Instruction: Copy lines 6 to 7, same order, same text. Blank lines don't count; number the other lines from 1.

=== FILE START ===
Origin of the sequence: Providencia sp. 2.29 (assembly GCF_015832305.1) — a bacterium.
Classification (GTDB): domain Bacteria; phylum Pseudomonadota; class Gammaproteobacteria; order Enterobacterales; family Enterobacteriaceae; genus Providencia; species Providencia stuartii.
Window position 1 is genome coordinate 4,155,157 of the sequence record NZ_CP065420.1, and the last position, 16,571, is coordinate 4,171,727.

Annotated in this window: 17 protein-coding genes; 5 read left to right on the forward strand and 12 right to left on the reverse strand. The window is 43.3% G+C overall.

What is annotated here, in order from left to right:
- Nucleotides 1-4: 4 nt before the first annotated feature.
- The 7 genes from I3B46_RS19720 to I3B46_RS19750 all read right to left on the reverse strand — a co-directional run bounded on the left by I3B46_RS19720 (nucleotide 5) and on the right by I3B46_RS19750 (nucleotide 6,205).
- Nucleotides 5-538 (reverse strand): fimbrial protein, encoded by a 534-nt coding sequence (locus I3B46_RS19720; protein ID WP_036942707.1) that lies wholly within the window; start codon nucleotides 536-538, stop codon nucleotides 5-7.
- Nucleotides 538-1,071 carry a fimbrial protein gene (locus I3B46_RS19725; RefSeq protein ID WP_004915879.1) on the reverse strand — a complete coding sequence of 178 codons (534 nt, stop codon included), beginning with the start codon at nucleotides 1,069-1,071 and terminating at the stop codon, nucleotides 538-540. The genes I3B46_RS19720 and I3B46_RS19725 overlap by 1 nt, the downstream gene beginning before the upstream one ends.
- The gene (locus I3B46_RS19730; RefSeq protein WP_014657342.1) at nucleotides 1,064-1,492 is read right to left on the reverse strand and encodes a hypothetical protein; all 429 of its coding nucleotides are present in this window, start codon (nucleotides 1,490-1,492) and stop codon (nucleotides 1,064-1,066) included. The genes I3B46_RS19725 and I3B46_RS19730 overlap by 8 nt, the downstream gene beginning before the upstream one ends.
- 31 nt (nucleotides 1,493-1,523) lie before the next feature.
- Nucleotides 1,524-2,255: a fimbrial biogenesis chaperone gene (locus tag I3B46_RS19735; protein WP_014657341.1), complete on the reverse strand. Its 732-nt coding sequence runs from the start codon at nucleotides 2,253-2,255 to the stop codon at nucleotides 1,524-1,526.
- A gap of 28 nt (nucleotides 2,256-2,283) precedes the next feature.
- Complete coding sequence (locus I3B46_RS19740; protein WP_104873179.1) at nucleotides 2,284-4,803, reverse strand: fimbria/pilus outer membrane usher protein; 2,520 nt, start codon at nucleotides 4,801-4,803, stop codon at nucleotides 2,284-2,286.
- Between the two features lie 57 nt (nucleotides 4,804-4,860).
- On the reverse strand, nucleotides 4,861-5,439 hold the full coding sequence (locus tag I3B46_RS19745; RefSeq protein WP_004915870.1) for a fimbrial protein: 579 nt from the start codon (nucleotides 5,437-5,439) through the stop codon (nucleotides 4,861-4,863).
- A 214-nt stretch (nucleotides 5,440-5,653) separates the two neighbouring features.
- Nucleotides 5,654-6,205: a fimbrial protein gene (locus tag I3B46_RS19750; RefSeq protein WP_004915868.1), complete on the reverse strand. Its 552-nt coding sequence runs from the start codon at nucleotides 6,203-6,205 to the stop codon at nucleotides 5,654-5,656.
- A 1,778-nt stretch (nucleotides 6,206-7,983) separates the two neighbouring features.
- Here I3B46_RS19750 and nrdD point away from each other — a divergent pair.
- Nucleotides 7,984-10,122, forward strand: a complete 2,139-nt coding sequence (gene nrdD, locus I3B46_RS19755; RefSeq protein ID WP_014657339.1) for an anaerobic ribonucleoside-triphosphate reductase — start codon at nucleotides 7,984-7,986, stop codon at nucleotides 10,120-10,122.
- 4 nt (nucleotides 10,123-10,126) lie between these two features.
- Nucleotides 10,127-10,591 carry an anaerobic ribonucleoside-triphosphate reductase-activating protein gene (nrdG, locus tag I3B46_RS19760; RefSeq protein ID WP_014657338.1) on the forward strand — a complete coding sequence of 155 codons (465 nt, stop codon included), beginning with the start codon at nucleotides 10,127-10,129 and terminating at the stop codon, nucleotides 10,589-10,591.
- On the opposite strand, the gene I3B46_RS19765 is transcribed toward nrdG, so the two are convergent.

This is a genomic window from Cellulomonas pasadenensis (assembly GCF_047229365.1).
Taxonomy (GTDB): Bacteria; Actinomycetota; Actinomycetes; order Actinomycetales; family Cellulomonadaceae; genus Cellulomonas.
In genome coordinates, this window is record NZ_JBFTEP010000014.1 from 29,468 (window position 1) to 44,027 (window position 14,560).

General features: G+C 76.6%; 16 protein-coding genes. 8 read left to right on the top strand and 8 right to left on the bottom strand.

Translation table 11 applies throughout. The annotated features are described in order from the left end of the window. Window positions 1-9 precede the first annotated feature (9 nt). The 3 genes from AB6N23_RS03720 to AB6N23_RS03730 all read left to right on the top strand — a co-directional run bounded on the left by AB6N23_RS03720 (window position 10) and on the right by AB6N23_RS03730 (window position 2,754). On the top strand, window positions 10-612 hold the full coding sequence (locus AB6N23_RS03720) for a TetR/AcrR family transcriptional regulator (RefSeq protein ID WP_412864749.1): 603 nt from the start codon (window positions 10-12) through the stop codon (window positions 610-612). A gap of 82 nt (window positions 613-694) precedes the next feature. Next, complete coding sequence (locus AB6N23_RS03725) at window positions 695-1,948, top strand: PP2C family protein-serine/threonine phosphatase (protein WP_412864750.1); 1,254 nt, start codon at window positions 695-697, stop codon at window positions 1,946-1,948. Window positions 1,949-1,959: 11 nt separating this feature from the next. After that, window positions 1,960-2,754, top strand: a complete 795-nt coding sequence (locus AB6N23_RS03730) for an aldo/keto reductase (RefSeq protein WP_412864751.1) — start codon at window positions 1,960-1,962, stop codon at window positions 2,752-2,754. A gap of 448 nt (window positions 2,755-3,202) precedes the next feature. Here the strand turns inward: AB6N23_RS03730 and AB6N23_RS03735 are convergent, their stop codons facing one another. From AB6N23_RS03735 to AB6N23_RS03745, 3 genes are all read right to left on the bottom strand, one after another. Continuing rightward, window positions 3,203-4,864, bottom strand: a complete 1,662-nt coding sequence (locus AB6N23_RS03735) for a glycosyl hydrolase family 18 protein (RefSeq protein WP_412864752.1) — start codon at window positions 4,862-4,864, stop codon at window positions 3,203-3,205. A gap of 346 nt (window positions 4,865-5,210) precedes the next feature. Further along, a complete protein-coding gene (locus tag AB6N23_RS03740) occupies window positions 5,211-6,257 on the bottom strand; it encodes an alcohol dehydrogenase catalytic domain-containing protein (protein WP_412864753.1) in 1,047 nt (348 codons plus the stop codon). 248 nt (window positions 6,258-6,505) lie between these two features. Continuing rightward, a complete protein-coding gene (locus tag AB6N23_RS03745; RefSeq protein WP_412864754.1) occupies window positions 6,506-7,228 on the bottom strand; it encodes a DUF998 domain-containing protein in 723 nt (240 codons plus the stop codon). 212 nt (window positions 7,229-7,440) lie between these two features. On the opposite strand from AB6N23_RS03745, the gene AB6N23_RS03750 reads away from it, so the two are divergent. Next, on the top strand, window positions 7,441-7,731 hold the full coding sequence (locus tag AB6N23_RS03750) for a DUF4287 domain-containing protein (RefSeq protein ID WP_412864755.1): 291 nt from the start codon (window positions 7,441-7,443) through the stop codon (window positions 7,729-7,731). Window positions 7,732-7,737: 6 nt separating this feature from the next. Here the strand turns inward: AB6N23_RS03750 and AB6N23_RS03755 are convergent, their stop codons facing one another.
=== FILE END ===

- Nucleotides 1-4: 4 nt before the first annotated feature.
- The 7 genes from I3B46_RS19720 to I3B46_RS19750 all read right to left on the reverse strand — a co-directional run bounded on the left by I3B46_RS19720 (nucleotide 5) and on the right by I3B46_RS19750 (nucleotide 6,205).